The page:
Friday, August 31, 2012

Savory Panna Cotta for #Baketogether

Goat Cheese and Green Chile Panna Cotta with Tomato-Peach Sauce
If you read blogs with any frequency, you might get the mistaken — very mistaken — idea that cooks who blog never make mistakes and every meal must be extraordinary. And I admit that since starting this blog a little more than one year ago, I’ve only presented the successes.

There’ve been plenty of failures but I didn’t think they were worth photographing much less writing about. You never saw the rye crust pizza that was leaden heavy on the pan and in our stomachs, nor the endless stream of whole grain, low-sugar chocolate chip cookies that I still call works in progress because I’m not ready to call it quits. There’ve been plenty of Experiments and abject failures.

So, yes, there was some reluctance about presenting this #Baketogether recipe because it did not turn out as I had envisioned. But the point of this monthly baking group led by Abby Dodge is not to showcase kitchen prowess. Rather, it has grown into a community where we develop our skills, share ideas, be creative and encourage each other. Participating has been one of the most enjoyable parts of my blogging life. Returning to the working world means I have less time for baking and blogging and I miss this little corner of cyberspace.

And now about the recipe. Abby’s August feature is a gorgeous Ricotta Panna Cotta with Colorful “Brezza Fresca,” (a spritsy sauce of ginned raspberries). Just the notion of gin with raspberries is excitement enough.

I thought a lot about what how I would approach Abby’s recipe and all of those recipes were most definitely sweet. Then one day my mind got stuck on a savory path when I saw a load of Hatch chiles at the supermarket. Roasted chiles, goat cheese and ricotta would form the base. For color and contrasting flavor, a fresh tomato-peach sauce with a little white wine. I know; it sounds fabulous and is pure summertime.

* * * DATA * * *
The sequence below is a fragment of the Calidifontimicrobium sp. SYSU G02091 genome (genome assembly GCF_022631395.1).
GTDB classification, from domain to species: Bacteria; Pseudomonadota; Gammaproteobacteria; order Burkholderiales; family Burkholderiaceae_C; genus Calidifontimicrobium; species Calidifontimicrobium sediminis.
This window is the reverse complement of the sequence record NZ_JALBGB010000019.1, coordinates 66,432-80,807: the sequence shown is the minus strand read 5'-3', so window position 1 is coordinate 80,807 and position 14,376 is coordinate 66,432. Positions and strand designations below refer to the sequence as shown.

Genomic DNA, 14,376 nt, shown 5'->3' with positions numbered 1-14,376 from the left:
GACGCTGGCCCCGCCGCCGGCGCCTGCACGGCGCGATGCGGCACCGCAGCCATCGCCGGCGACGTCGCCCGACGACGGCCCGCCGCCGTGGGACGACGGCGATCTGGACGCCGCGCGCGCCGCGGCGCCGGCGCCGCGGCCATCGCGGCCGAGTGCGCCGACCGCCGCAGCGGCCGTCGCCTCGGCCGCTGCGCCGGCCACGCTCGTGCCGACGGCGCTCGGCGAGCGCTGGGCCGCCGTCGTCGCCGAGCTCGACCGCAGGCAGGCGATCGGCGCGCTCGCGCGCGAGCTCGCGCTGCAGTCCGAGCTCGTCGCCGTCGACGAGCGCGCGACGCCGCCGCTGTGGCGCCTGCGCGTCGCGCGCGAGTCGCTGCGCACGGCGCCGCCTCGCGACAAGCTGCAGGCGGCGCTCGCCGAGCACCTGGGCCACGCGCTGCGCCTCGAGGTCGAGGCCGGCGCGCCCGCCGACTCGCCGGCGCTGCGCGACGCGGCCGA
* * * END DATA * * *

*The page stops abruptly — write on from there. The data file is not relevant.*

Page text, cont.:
The result was a bit “meh.” I think something other than ricotta would have been better — mascarpone, cream cheese, half and half. More salt. As for texture, mine did not set up well, and part of that is because I used agar-agar, a vegetarian alternative to gelatin. I followed directions which said to treat agar-agar as you would gelatin. I think maybe I should not have used that 1/4 cup of water in the recipe. Or may I should have used gelatin and not tried to experiment.

The tomato-peach sauce I whipped up very quickly, basically using equal quantities of both fruits, salting to taste and splashing in a fruity white wine for dimension. The color of the sauce was what bothered me. All I had were white peaches and they dulled the sauce. Regular peachy peaches would have made a prettier color.

If you’ve never had tomatoes and peaches together, I urge you to try them and check out my Tomato-Peach Jam from last summer.

So, no, I wasn’t crazy about the result of my experiment, but I didn’t let it go to waste. Instead of serving this as an appetizer, which had been my plan, I placed it alongside our supper of scrambled eggs, refried beans and corn tortillas.

My husband asked “What is this?” as he took a bite.

“Oh, just something I made for my blog,” I mumbled, “but it didn’t really turn out.”

Tuesday, August 21, 2012

Popovers for Tuesdays with Dorie

Popovers hot from the oven, a recipe from Baking with Julia.

I love proportional recipes that can be altered without the need for higher math, or calculators or digital scales or scratching out division in the margins of your cookbook.

Take these popovers from Baking with Julia. The amounts of milk, eggs and flour are easily divided by three, thus allowing me to make 2/3 batch. One-third of the recipe would not yield enough while the full recipe would have required more muffin tins than I had available. Perfect.

I cannot remember the last time I baked your classic, everyday individual popovers. Usually I make one huge recipe in my cast iron skillet, pouring the batter over about one pound of sautéed mushrooms seasoned with thyme and garlic. After about 45 minutes, an impressive crown has risen and the batter has sealed tightly around the mushrooms, and it’s quite a sight to see, not to mention a delight to consume.